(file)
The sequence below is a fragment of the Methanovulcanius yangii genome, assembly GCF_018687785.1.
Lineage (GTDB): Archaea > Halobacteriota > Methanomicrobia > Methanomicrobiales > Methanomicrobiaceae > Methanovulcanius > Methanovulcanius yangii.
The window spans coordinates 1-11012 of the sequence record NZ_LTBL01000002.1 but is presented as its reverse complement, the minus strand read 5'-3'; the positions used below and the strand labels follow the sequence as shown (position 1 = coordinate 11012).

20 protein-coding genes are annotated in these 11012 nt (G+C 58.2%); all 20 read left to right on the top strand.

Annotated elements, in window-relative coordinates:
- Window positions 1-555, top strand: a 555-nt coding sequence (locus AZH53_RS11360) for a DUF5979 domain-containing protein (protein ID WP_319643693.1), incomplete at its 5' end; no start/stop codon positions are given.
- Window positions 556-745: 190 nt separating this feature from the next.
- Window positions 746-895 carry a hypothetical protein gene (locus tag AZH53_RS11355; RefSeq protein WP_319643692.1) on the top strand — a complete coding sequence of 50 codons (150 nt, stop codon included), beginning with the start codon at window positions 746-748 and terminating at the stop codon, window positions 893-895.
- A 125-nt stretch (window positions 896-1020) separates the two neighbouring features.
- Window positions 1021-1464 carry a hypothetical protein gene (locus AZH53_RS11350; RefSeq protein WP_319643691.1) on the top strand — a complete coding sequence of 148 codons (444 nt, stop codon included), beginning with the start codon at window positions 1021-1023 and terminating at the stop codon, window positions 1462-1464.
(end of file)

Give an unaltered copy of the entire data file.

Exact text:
The sequence below is a fragment of the Methanovulcanius yangii genome, assembly GCF_018687785.1.
Lineage (GTDB): Archaea > Halobacteriota > Methanomicrobia > Methanomicrobiales > Methanomicrobiaceae > Methanovulcanius > Methanovulcanius yangii.
The window spans coordinates 1-11012 of the sequence record NZ_LTBL01000002.1 but is presented as its reverse complement, the minus strand read 5'-3'; the positions used below and the strand labels follow the sequence as shown (position 1 = coordinate 11012).

20 protein-coding genes are annotated in these 11012 nt (G+C 58.2%); all 20 read left to right on the top strand.

Annotated elements, in window-relative coordinates:
- Window positions 1-555, top strand: a 555-nt coding sequence (locus AZH53_RS11360) for a DUF5979 domain-containing protein (protein ID WP_319643693.1), incomplete at its 5' end; no start/stop codon positions are given.
- Window positions 556-745: 190 nt separating this feature from the next.
- Window positions 746-895 carry a hypothetical protein gene (locus tag AZH53_RS11355; RefSeq protein WP_319643692.1) on the top strand — a complete coding sequence of 50 codons (150 nt, stop codon included), beginning with the start codon at window positions 746-748 and terminating at the stop codon, window positions 893-895.
- A 125-nt stretch (window positions 896-1020) separates the two neighbouring features.
- Window positions 1021-1464 carry a hypothetical protein gene (locus AZH53_RS11350; RefSeq protein WP_319643691.1) on the top strand — a complete coding sequence of 148 codons (444 nt, stop codon included), beginning with the start codon at window positions 1021-1023 and terminating at the stop codon, window positions 1462-1464.